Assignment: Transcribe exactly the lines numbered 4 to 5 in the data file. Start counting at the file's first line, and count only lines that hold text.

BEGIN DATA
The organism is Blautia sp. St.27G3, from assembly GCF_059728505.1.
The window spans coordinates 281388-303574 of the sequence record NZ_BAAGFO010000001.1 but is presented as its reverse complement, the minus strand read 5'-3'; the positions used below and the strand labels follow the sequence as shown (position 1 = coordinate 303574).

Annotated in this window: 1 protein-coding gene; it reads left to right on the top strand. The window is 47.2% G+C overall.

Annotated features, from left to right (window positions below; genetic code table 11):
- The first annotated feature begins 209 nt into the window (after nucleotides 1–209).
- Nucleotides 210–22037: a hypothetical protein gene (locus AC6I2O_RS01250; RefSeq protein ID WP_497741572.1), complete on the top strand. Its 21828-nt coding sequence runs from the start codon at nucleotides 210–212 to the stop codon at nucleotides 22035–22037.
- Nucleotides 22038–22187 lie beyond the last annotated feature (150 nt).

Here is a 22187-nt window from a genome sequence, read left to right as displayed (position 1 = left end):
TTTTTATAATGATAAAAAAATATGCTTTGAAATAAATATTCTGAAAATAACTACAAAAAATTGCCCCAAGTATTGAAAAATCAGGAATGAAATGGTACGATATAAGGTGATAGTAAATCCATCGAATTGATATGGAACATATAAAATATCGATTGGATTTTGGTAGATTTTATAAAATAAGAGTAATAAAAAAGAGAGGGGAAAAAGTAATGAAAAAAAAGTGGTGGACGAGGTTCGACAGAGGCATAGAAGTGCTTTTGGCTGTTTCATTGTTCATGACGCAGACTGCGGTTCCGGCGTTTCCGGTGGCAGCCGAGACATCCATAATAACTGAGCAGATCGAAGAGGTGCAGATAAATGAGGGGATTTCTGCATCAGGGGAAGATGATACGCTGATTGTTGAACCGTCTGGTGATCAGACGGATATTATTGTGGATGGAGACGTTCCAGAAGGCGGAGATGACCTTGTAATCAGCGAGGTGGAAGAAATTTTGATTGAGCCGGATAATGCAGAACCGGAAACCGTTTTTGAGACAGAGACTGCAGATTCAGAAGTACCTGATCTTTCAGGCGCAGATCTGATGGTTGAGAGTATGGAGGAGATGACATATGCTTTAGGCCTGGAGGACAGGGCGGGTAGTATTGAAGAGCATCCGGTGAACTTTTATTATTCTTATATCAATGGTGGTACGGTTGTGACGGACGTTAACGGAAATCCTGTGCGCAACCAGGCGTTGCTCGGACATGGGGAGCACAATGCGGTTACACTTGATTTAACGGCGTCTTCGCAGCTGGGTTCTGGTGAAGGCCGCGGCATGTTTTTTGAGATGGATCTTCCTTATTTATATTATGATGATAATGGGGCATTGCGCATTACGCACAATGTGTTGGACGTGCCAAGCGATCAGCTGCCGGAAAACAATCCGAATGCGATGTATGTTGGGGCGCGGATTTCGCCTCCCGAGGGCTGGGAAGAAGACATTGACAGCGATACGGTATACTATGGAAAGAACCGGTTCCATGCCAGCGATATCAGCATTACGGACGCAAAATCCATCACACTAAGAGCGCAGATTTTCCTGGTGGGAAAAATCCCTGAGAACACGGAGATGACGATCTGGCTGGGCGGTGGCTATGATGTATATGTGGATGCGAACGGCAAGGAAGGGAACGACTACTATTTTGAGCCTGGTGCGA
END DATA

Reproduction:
Annotated features, from left to right (window positions below; genetic code table 11):
- The first annotated feature begins 209 nt into the window (after nucleotides 1–209).